Rolley Lake

 

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Rolley Lake Provincial Park is a flat, wilderness area blanketed with tall, second-growth conifers. The park has been reopened for day use and camping as off June 1, however, the picnic area is not open at this time.

Where: About one hour and 20 minutes’ drive from downtown Vancouver, on Bell Street north of Mission

Sea To Sky

Lost Lake

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Lost Lake is walking distance from Whistler Village and includes some awesome trails for hiking and biking. It’s also dog-friendly and a great spot for watching the sunsets over Whistler.

Where: Approximately two hours drive from Vancouver, near Whistler

Alice Lake

 

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Alice Lake is surrounded by towering mountains, dense forests and grassy areas — a very popular family swimming spot during the summer. The trail around the lake is also popular with excellent views of the Tantalus Range from the DeBeck’s Hill Trail.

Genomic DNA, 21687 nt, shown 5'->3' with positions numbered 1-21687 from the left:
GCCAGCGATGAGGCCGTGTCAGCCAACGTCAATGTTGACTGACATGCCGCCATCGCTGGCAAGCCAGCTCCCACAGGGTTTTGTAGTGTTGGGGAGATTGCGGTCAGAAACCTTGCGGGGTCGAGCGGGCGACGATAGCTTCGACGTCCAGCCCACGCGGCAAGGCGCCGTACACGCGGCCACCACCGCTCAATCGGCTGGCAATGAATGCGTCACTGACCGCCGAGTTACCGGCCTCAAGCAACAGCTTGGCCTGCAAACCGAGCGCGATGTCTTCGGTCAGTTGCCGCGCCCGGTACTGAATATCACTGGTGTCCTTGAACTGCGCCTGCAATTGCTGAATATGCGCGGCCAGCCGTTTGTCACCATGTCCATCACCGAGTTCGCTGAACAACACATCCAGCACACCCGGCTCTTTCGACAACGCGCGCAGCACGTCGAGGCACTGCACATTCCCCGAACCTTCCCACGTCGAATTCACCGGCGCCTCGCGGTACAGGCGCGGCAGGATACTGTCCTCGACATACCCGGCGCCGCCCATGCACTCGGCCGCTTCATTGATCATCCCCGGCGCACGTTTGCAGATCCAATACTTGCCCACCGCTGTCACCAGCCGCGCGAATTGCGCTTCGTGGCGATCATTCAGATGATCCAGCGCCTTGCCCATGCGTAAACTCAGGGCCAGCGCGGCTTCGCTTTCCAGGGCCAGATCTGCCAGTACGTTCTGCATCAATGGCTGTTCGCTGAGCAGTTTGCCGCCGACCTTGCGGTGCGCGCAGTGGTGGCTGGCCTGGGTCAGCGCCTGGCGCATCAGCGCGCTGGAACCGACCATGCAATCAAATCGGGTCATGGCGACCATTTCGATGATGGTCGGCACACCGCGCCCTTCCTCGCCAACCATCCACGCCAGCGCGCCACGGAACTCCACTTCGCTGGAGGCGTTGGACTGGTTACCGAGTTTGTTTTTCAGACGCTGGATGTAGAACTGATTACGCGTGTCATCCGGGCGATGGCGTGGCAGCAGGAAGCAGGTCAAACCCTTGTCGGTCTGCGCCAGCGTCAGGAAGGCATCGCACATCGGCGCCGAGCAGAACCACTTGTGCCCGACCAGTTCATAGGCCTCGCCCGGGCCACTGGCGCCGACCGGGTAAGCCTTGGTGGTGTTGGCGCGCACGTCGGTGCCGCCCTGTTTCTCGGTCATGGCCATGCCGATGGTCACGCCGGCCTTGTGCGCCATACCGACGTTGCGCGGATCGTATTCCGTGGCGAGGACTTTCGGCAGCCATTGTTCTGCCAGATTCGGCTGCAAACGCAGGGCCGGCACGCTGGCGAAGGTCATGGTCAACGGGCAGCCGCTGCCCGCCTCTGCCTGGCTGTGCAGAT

Where: About one hour and 10 minutes’ drive from downtown Vancouver, off Highway 99, approximately 13 km north of Squamish

Alta Lake

 

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There are four parks around this huge lake, but Alta Lake Park is most off the beaten track, with two serene piers for lounging around, jumping off or admiring the excellent views of Whistler and Blackcomb mountains.

Where: About one hour and 40 minutes’ drive from downtown Vancouver, off Highway 99 about five kilometres south of Whistler.

Alpha Lake

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Alpha Lake, just south of Whistler, offers sandy beaches, docks, fishing, and great swimming, as well as trails everywhere you look.